Roller Derby Players Swap Bacteria (And Shoves) On The Track

Ma Whero from Mischief of Comic Slams collides with Scarface Clawdia of Smash Malice during the Richter City Roller Derby Season Grand Final at TSB Arena on July 21, 2012 in Wellington, New Zealand.
Hagen Hopkins Getty Images

Originally published on Thu March 14, 2013 7:40 am

When Jessica Green competed in roller derby, she wondered how training, socializing and colliding with other roller girls could be affecting her health in invisible ways.

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The Two-Way
8:17 am
Tue March 12, 2013

Ryan Says His Budget Would Balance In 10 Years

Rep. Paul Ryan, R-Wis., when he was campaigning as the 2012 Republican vice presidential nominee.
Michael Sears MCT /Landov

Originally published on Tue March 12, 2013 11:32 am

(Note at 11:20 a.m. ET: Scroll down to see the GOP plan, which has now been released; new comments from Rep. Ryan; and White House reaction.)

House Budget Committee Chairman Paul Ryan of Wisconsin, the 2012 Republican vice presidential nominee, unveiled his latest budget plan Tuesday morning — and as NPR's Tamara Keith told our Newscast Desk, he says it would bring the federal budget in balance by 2023.

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Around the Nation
6:30 am
Tue March 12, 2013

Arizona State's Mascot Gets A Makeover, And Backlash

Transcript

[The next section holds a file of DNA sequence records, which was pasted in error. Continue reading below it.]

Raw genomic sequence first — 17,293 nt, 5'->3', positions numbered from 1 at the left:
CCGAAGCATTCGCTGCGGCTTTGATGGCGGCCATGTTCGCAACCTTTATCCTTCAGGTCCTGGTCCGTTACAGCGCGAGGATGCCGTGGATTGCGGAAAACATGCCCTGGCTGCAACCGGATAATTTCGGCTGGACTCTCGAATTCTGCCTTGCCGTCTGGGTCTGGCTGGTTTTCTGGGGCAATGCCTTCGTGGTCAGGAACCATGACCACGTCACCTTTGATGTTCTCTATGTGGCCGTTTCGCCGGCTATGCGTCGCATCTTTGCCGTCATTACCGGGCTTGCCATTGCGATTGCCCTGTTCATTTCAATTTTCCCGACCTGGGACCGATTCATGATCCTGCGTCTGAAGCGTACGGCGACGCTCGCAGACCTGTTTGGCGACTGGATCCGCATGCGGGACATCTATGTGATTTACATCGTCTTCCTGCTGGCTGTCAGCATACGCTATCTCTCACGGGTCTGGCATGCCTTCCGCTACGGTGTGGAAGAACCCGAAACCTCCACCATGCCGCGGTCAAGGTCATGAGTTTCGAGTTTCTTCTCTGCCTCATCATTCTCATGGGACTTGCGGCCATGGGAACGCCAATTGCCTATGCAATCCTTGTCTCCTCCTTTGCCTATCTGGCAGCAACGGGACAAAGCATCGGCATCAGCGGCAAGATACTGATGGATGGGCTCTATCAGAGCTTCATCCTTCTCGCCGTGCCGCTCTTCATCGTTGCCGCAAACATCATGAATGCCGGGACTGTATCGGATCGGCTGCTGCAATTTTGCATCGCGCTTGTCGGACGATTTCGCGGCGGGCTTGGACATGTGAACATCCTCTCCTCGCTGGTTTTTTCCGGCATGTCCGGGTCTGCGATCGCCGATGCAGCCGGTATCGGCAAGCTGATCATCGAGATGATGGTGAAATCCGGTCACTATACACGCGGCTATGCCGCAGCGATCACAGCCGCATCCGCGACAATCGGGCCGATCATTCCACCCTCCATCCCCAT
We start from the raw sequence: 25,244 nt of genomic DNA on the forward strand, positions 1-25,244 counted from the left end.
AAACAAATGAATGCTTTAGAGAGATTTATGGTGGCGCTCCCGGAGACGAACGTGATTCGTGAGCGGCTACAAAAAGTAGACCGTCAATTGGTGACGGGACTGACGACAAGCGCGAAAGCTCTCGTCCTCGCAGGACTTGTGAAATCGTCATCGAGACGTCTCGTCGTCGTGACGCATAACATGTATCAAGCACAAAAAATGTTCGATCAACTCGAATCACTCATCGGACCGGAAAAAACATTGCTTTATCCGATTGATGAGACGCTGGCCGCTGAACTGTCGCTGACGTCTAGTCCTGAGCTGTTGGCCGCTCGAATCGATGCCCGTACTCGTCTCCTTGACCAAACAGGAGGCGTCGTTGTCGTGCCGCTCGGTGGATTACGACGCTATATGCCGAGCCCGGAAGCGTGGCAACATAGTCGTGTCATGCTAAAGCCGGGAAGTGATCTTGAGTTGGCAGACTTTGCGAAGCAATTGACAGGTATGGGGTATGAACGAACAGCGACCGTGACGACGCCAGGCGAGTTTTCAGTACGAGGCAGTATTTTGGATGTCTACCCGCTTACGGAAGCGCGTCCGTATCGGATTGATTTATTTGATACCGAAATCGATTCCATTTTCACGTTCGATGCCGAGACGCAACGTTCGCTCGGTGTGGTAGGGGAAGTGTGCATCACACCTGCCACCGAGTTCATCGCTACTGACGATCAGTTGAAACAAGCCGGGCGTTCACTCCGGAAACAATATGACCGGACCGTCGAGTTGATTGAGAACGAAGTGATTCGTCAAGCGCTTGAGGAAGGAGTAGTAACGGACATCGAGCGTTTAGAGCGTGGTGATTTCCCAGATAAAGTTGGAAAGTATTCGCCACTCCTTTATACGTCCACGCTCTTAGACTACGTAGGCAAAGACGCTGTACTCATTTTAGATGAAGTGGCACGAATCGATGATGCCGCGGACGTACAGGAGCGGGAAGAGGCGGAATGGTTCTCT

STEVE INSKEEP, HOST:

Good morning. I'm Steve Inskeep. Arizona State never had much luck with sports mascots. When it was a normal, or a teacher's school, they were the Normals. Later they became the Arizona State Sun Devils. This mascot is Sparky the Sun Devil in a red costume with horns and a pitchfork. Now Disney has helped update Sparky, but some students find his big eyes and bulging muscles creepy. Students may vote on Sparky's future after the campus paper warned he'll scare kids. It's MORNING EDITION. Transcript provided by NPR, Copyright NPR.

Around the Nation
5:17 am
Tue March 12, 2013

Maine, Tribes Seek 'Truth And Reconciliation'

Originally published on Tue March 12, 2013 5:54 am

In Maine, an unusual and historic process is under way to document child welfare practices that once resulted in Indian children being forcibly removed from their homes. Many of the native children were placed with white foster parents. Chiefs from all five of Maine's tribes, along with Gov. Paul LePage, have created a Truth and Reconciliation Commission to help heal the wounds.

Around the Nation
5:17 am
Tue March 12, 2013

N.Y. Judge Overturns Bloomberg's Soda Ban

A New York state judge has sided with the beverage industry and struck down the Bloomberg administration's controversial ban on big sugary drinks. The judge ruled that the rule, put in place by New York City's health department and set to take effect Tuesday, is "arbitrary and capricious."